Quote of the Day
- Page 23
It seemed ironic that Lowell Levine and I, who were both Jewish, were going over to identify the remains of a man who was so anti-Semitic.
England was incredibly dull and everything exciting seemed to be in America.
I used to say that I didn't want anything to do with e-mail. It seemed really impersonal, complicated and weird. I had no idea what an amazing way it is to reach people.
A misfit like me getting anywhere in Hollywood as I somehow have, seemed, certainly at the time of 'Spanking The Monkey,' kind of out of reach, or not a very realistic take.
Since first hearing the story as a child, any mention of the 'Boston Tea Party' has elicited in me an excitement that is uniquely American. When I heard rumblings that there was a new Tea Party, I got goose bumps. I love tea, I love parties, I hate taxes; I'm in! It seemed that most of America joined in my excitement!
I don't plan on going back to legal work. I wanted an international career, and finance seemed to be where some interesting career opportunities were.
As a child, the person I admired most in the world was Lana Turner! She seemed the epitome of glamour, and her glitzy surroundings so enviable, the opposite of my mother's extremely banal taste.
My parents wanted me to be a teacher. Because I could work most of the year and pursue the things that I love to do during the summer. It just seemed like a good plan.
My sister and my brother, of whom I have not spoken before, were considerably older than I; it seemed almost as if we belonged to different generations.
I'd like to do the young cadet thing again for sure, but that's why I wanted to do this, to see if I could do it. I took the scenes out of the script and put them together and read them as one little arc, story and that seemed to work.
When I was in my teens and 20s, I looked to older Italian and French women. They always seemed so incredibly attractive to me because of their confidence. And because their faces had evidence of age: lines, dark circles, and half-lidded eyes, it made that confidence so rebellious. And that was incredibly attractive to me.
I took many trips down to New Orleans trying to experience the city as deeply as possible. I'm from Detroit so New Orleans seemed very exotic to me.
As a painter, it seemed easier to sort of disappear.
It seemed to me that the real philosophical breakthroughs of the 20th century were in terms of the understanding of language. What is language? Where does it come from, how does it work, what does it do?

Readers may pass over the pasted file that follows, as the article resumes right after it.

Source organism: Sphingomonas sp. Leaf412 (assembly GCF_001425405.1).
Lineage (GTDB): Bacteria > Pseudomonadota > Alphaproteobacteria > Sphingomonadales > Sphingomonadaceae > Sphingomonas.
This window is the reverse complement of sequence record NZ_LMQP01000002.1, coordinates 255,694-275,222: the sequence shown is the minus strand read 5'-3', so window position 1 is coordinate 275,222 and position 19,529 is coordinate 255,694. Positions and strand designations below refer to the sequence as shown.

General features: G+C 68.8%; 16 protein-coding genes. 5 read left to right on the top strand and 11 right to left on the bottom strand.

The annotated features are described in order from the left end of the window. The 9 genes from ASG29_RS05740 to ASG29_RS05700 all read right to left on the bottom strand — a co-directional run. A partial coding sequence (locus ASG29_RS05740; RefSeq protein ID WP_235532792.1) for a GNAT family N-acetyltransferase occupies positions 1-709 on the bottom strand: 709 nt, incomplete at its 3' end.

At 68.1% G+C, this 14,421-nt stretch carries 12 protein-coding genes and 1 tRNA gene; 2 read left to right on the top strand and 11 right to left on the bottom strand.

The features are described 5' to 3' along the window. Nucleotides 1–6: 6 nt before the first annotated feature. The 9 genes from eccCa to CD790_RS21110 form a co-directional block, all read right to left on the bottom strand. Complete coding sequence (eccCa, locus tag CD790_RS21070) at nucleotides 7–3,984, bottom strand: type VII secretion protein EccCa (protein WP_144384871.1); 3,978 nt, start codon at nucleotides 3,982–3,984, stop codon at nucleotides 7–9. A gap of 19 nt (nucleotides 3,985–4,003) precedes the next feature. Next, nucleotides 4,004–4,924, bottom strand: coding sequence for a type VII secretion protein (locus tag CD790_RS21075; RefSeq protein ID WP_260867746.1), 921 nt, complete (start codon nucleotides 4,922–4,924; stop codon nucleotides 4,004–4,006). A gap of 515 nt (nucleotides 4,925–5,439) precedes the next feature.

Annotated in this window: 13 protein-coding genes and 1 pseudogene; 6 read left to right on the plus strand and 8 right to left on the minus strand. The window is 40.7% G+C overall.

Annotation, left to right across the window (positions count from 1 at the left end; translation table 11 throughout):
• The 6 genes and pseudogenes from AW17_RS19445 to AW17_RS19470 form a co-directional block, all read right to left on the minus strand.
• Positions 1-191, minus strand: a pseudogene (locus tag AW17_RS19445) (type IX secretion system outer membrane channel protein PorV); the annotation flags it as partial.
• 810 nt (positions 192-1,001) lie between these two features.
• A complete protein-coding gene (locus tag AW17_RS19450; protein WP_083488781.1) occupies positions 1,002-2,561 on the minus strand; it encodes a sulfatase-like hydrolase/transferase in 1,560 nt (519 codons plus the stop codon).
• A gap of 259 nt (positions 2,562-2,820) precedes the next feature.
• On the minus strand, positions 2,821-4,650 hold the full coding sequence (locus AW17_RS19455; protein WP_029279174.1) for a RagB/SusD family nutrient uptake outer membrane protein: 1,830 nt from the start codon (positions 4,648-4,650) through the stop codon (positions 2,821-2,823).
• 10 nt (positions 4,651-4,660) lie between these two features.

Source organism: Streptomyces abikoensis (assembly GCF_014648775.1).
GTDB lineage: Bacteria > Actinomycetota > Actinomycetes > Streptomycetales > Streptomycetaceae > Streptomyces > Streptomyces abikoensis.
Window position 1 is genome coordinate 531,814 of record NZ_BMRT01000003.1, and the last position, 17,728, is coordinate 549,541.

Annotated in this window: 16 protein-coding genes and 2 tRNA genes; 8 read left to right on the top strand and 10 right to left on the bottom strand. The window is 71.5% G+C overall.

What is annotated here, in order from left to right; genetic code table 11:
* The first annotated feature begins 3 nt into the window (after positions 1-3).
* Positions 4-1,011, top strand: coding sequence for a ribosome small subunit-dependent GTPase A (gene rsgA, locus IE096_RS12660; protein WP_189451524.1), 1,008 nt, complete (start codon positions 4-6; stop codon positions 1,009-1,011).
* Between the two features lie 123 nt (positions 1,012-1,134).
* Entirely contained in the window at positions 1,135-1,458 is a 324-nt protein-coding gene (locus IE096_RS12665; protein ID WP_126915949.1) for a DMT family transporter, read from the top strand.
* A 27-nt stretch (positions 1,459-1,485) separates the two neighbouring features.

I was interested in opera and it seemed to me that the only possible theatre for contemporary opera would be television. So I started working towards a kind of television kind of opera.
Every radish I ever pulled up seemed to have a mortgage attached to it.
I never thought about being on a series before. It seemed like such a big commitment. But I love going to work every day. This is not about ego, it's about work, and that's refreshing in this town.
I wonder why there is a designated hitter in baseball after all these years? As an experiment, it seemed like a swell enough idea, but you would think the novelty would have worn off by now and everyone would get back to playing baseball.
I started to write as a child as soon as I could read, or even before, when my mother read me Beatrix Potter at bedtime. Writing seemed to me to be the only sensible way to live and be happy.
I went with agnosticism for a long, long time because I just hated to say I was an atheist - being an atheist seemed so rigid. But the more I became comfortable with the word, and the more I read, it started to stick.
I was living in New York City and flat broke. My next door neighbor was an actor and he always seemed to be having more fun than I was. He convinced me to give acting a shot, but because of my shyness I was sure it would be a lost cause.
I wanted to write as well as I possibly could to deal with life-and-death problems in contemporary society. And the form of Wilkie Collins and Graham Greene, of Hammett and Chandler, seemed to offer me all the rope I would ever need.
The situation of the Old Left was the theory of Socialist Realism, etc. It seemed pointless to argue. We stayed carefully away from people who wrote for the New Masses.
Following the rise of the Labour Party it seemed reasonable, in 1927, to expect, or at least hope, that co-operation for the common good might gradually replace the competitiveness of capitalism.
There are men and women still on the streets, and that's all they are saying Can you spare a quarter? I come from a crowd of people who were current on the outlook on life, who were social and knew where they were and had some input into how things seemed to be.
John F. Kennedy
Martin Luther King, Jr.
A. P. J. Abdul Kalam
Image of the Moment
Get Social with BrainyQuote
Follow BrainyQuote on Facebook, Twitter and Google+ to share inspiring quotes with friends.
Join us on
Follow us on
Follow us on
Quote of the Day
BQ on Facebook
BQ on Twitter
BQ on Pinterest
BQ on Google+
BQ on Instagram
Quote Of The Day Feeds
Quote of the Day Email
© 2001 - 2015 BrainyQuote